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U Of I Professor: Debate Around Citizenship Question Could Decrease Census Participation

Julie Dowling smiling and sitting in front of several rows of bookshelves

Julie Dowling is one of several researchers who opposes adding the citizenship question to the 2020 census. Dowling is a professor at the University of Illinois, and vice chair of the U.S. Census Bureau’s National Advisory Committee on Racial, Ethnic and Other Populations. Fred Zwicky/University of Illinois

Late last month, the Supreme Court ruled that adding a citizenship question to the 2020 U.S. Census violates federal law. Despite the ruling, the Trump administration recently announced their intention to try to find a way to put the question on the form.

Julie Dowling is one of several researchers who opposes adding the citizenship question. Dowling is a professor at the University of Illinois, and vice chair of the U.S. Census Bureau’s National Advisory Committee on Racial, Ethnic and Other Populations.

In an interview with Illinois Public Media, Dowling expressed concern that the public debate about adding the question to the census may decrease participation in the once in a decade household head count  — regardless of whether the question actually appears on the form.

This interview has been lightly edited and condensed for clarity.

Why do you oppose adding a citizenship question to the 2020 census?

In our current political climate there's a lot of hostility towards immigration. We have a humanitarian crisis along our borders. And to have something like that on the census form right now, during this political climate, would be highly problematic. We already have data on citizenship that we get from the American Community Survey. And we don't really need to have that on the census forum, which is really meant to just be a head count of every individual living here for the purposes of congressional representation and funding. So to have anything on there that would possibly cause hesitation or decreased participation, it's just that it's not necessary. It's not something you want to have. There's also the issue that the question as it was being planned was not tested. And so you really can't put a question on a form that goes out to everyone in this country without seeing how it's going to work.

And why is it important that people that aren't citizens participate in the census?

It's supposed to be a head count of everyone, everyone living in this country, whether or not you are a citizen or not, and that includes legal, permanent residents, because many individuals are here legally, but are not citizens, because they have not pursued or are not eligible as of yet to pursue their citizenship. You also want to have people who are undocumented, but they still utilize resources in the community in the area. And that's important for planning, say, you know, where should a hospital go? Where should a school go? Those individuals are still a part of our society, regardless of whether or not they are a citizen or not.

Do you think the Trump administration's attempt to add this question to the 2020 census will have any impact on participation even though it won't be on the census?

Well, the thing is that a little over a year ago, is when we started seeing this in the media, about the attempts to add a citizenship question. And so last summer, when they were doing sort of a dress rehearsal for the census in Providence, Rhode Island, they did something called the Census 2018 End To End Test. And even during that test, even though, on that form, there was no citizenship question, you were still seeing some people not wanting to participate because of the citizenship question. And it wasn't on the form yet.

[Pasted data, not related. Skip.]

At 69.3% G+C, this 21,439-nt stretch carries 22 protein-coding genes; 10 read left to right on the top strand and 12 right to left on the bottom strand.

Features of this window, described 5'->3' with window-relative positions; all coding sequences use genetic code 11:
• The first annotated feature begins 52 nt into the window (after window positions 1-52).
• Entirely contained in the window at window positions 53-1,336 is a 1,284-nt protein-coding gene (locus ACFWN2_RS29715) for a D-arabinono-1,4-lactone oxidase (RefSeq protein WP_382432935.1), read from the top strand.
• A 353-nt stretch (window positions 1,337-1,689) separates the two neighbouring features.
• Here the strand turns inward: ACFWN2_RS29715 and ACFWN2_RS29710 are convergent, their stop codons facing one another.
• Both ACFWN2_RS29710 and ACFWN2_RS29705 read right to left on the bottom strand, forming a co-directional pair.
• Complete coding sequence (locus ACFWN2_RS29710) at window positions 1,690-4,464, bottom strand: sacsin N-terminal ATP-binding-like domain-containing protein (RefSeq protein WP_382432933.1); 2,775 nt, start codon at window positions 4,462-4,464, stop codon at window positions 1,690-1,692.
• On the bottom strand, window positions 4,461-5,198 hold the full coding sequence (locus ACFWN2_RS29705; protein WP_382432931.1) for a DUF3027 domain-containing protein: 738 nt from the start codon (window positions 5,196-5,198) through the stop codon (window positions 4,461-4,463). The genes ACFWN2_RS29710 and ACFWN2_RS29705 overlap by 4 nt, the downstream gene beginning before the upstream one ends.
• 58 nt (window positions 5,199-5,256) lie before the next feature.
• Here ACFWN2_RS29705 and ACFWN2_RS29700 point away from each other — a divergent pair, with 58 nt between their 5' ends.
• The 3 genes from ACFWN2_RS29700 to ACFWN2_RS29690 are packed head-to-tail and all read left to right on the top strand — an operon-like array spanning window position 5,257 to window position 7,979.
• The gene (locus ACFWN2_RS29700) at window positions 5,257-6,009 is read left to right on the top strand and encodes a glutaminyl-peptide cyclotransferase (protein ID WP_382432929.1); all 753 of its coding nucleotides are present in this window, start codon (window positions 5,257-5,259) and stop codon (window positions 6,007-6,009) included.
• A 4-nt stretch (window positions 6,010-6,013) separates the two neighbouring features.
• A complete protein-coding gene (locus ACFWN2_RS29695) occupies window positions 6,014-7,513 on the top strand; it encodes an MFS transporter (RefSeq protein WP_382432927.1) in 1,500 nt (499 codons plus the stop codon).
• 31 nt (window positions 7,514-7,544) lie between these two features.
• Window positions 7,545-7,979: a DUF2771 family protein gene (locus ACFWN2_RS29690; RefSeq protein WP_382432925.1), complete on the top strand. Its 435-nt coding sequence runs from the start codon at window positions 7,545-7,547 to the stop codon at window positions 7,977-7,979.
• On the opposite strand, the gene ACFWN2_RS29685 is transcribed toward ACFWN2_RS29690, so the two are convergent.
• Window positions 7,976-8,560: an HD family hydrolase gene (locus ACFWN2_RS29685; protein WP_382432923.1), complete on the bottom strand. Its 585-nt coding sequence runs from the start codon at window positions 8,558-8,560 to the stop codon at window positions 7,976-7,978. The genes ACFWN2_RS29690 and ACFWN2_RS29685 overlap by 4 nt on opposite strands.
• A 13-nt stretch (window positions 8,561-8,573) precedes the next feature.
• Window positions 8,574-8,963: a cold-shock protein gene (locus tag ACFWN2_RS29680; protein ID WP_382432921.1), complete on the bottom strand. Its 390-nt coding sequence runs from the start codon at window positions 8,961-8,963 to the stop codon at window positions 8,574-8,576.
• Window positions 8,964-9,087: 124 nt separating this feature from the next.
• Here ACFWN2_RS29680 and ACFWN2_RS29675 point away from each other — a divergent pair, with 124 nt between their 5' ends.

And in a state like Illinois, are you concerned that this is going to impact participation here?

Well, yes, Illinois is a very diverse state with a lot of immigrant communities, and a lot at stake here, in terms of congressional representation and federal funding, with regard to the census. And so I think it'll be really, really important in terms of the messaging, to be sure people know and understand that it's not going to be there on the form, the citizenship question. And also to get them to understand the importance of their participation, because we have high levels of undercount in certain pockets of Illinois, and being sure to reach those individuals that are considered to be hard to count, which includes linguistic and racial minorities, lower income persons, rural communities. And so we're going to do a lot of outreach with these communities to be sure people understand that their participation is important.

What's at stake for Illinois if we don't do those outreach efforts, if the state has an undercount of these populations?

We're looking at a lot of loss of federal funds. You also have the loss of congressional representation, the possibility of losing seats in Congress, due to a lack of counts in certain communities. There's just so much that your community will lose out on if you don't fill this out.

What can Illinois and other states do to encourage participation in the census?

I think there's going to be a lot of partnering with community organizations to try to reach these communities. And so you want to look at trusted members of those communities to get that messaging out. People are much more likely to trust a community organizer or a specific organization that they've been dealing with themselves already. So partnering with local communities, with schools, with churches, with community organizations, to be able to do outreach with these populations, because they're not necessarily going to trust someone who comes from the (Census) Bureau. They're going to trust someone telling them to do this who they already know.

Follow Lee Gaines on Twitter: @LeeVGaines